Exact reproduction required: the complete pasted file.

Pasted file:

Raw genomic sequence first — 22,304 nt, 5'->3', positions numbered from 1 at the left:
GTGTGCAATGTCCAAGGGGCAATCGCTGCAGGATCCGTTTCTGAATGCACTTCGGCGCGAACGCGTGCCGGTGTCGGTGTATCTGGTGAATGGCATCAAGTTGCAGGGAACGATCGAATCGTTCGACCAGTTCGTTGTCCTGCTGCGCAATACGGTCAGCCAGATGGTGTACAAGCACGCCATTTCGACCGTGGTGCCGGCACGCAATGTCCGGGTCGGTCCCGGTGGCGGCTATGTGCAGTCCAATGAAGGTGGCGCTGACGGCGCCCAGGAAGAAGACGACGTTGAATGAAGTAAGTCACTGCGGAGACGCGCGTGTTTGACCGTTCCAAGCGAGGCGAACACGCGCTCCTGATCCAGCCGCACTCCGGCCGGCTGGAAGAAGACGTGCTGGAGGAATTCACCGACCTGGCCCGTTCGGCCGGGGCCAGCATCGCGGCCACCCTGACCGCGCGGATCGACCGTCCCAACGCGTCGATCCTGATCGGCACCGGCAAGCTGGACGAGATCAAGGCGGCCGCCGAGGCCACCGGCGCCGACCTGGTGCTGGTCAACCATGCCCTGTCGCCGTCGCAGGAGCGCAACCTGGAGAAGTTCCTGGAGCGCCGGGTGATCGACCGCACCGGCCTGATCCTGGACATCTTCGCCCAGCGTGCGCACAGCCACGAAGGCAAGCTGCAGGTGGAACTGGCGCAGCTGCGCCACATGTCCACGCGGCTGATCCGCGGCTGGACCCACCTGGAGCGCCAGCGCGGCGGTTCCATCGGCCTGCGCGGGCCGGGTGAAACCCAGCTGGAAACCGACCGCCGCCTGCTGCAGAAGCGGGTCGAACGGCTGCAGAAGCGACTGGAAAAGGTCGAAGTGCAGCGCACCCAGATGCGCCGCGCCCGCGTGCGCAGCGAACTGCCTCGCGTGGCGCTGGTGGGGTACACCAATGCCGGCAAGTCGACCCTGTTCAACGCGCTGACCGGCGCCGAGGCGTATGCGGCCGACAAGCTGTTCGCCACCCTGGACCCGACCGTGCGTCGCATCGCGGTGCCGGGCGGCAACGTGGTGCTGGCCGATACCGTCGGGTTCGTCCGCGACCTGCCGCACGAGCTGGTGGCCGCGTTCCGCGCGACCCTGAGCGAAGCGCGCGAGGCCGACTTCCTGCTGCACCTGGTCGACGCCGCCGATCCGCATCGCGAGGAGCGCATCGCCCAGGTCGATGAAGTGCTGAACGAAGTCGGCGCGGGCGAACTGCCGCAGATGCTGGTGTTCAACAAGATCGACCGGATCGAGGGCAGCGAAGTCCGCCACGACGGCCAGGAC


Raw genomic sequence first — 22,304 nt, 5'->3', positions numbered from 1 at the left:
GTGTGCAATGTCCAAGGGGCAATCGCTGCAGGATCCGTTTCTGAATGCACTTCGGCGCGAACGCGTGCCGGTGTCGGTGTATCTGGTGAATGGCATCAAGTTGCAGGGAACGATCGAATCGTTCGACCAGTTCGTTGTCCTGCTGCGCAATACGGTCAGCCAGATGGTGTACAAGCACGCCATTTCGACCGTGGTGCCGGCACGCAATGTCCGGGTCGGTCCCGGTGGCGGCTATGTGCAGTCCAATGAAGGTGGCGCTGACGGCGCCCAGGAAGAAGACGACGTTGAATGAAGTAAGTCACTGCGGAGACGCGCGTGTTTGACCGTTCCAAGCGAGGCGAACACGCGCTCCTGATCCAGCCGCACTCCGGCCGGCTGGAAGAAGACGTGCTGGAGGAATTCACCGACCTGGCCCGTTCGGCCGGGGCCAGCATCGCGGCCACCCTGACCGCGCGGATCGACCGTCCCAACGCGTCGATCCTGATCGGCACCGGCAAGCTGGACGAGATCAAGGCGGCCGCCGAGGCCACCGGCGCCGACCTGGTGCTGGTCAACCATGCCCTGTCGCCGTCGCAGGAGCGCAACCTGGAGAAGTTCCTGGAGCGCCGGGTGATCGACCGCACCGGCCTGATCCTGGACATCTTCGCCCAGCGTGCGCACAGCCACGAAGGCAAGCTGCAGGTGGAACTGGCGCAGCTGCGCCACATGTCCACGCGGCTGATCCGCGGCTGGACCCACCTGGAGCGCCAGCGCGGCGGTTCCATCGGCCTGCGCGGGCCGGGTGAAACCCAGCTGGAAACCGACCGCCGCCTGCTGCAGAAGCGGGTCGAACGGCTGCAGAAGCGACTGGAAAAGGTCGAAGTGCAGCGCACCCAGATGCGCCGCGCCCGCGTGCGCAGCGAACTGCCTCGCGTGGCGCTGGTGGGGTACACCAATGCCGGCAAGTCGACCCTGTTCAACGCGCTGACCGGCGCCGAGGCGTATGCGGCCGACAAGCTGTTCGCCACCCTGGACCCGACCGTGCGTCGCATCGCGGTGCCGGGCGGCAACGTGGTGCTGGCCGATACCGTCGGGTTCGTCCGCGACCTGCCGCACGAGCTGGTGGCCGCGTTCCGCGCGACCCTGAGCGAAGCGCGCGAGGCCGACTTCCTGCTGCACCTGGTCGACGCCGCCGATCCGCATCGCGAGGAGCGCATCGCCCAGGTCGATGAAGTGCTGAACGAAGTCGGCGCGGGCGAACTGCCGCAGATGCTGGTGTTCAACAAGATCGACCGGATCGAGGGCAGCGAAGTCCGCCACGACGGCCAGGAC